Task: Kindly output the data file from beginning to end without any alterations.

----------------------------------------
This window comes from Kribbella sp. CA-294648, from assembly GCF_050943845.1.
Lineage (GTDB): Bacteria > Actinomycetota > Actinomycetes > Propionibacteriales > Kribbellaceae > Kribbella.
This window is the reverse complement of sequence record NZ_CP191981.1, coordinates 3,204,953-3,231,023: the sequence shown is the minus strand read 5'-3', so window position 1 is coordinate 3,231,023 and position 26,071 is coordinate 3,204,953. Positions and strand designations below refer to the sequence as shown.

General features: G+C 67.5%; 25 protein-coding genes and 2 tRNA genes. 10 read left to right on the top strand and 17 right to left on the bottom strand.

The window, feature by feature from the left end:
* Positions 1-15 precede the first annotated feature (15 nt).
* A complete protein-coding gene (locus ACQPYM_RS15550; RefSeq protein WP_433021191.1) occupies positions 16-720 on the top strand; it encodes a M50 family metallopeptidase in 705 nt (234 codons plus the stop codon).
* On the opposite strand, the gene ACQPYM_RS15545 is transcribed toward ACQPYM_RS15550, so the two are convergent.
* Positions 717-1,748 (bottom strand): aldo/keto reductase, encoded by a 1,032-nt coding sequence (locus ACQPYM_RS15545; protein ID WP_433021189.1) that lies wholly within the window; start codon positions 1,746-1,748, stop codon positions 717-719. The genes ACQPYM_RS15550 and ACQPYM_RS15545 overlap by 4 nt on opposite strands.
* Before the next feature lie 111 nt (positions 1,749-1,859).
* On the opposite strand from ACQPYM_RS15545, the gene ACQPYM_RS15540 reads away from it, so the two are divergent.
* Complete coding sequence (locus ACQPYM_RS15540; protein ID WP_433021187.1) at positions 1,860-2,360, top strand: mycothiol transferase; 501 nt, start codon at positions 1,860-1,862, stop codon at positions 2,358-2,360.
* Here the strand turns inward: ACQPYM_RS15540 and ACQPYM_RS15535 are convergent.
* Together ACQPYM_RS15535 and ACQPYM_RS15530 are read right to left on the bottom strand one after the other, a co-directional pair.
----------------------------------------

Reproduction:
This window comes from Kribbella sp. CA-294648, from assembly GCF_050943845.1.
Lineage (GTDB): Bacteria > Actinomycetota > Actinomycetes > Propionibacteriales > Kribbellaceae > Kribbella.
This window is the reverse complement of sequence record NZ_CP191981.1, coordinates 3,204,953-3,231,023: the sequence shown is the minus strand read 5'-3', so window position 1 is coordinate 3,231,023 and position 26,071 is coordinate 3,204,953. Positions and strand designations below refer to the sequence as shown.

General features: G+C 67.5%; 25 protein-coding genes and 2 tRNA genes. 10 read left to right on the top strand and 17 right to left on the bottom strand.

The window, feature by feature from the left end:
* Positions 1-15 precede the first annotated feature (15 nt).
* A complete protein-coding gene (locus ACQPYM_RS15550; RefSeq protein WP_433021191.1) occupies positions 16-720 on the top strand; it encodes a M50 family metallopeptidase in 705 nt (234 codons plus the stop codon).
* On the opposite strand, the gene ACQPYM_RS15545 is transcribed toward ACQPYM_RS15550, so the two are convergent.
* Positions 717-1,748 (bottom strand): aldo/keto reductase, encoded by a 1,032-nt coding sequence (locus ACQPYM_RS15545; protein ID WP_433021189.1) that lies wholly within the window; start codon positions 1,746-1,748, stop codon positions 717-719. The genes ACQPYM_RS15550 and ACQPYM_RS15545 overlap by 4 nt on opposite strands.
* Before the next feature lie 111 nt (positions 1,749-1,859).
* On the opposite strand from ACQPYM_RS15545, the gene ACQPYM_RS15540 reads away from it, so the two are divergent.
* Complete coding sequence (locus ACQPYM_RS15540; protein ID WP_433021187.1) at positions 1,860-2,360, top strand: mycothiol transferase; 501 nt, start codon at positions 1,860-1,862, stop codon at positions 2,358-2,360.
* Here the strand turns inward: ACQPYM_RS15540 and ACQPYM_RS15535 are convergent.
* Together ACQPYM_RS15535 and ACQPYM_RS15530 are read right to left on the bottom strand one after the other, a co-directional pair.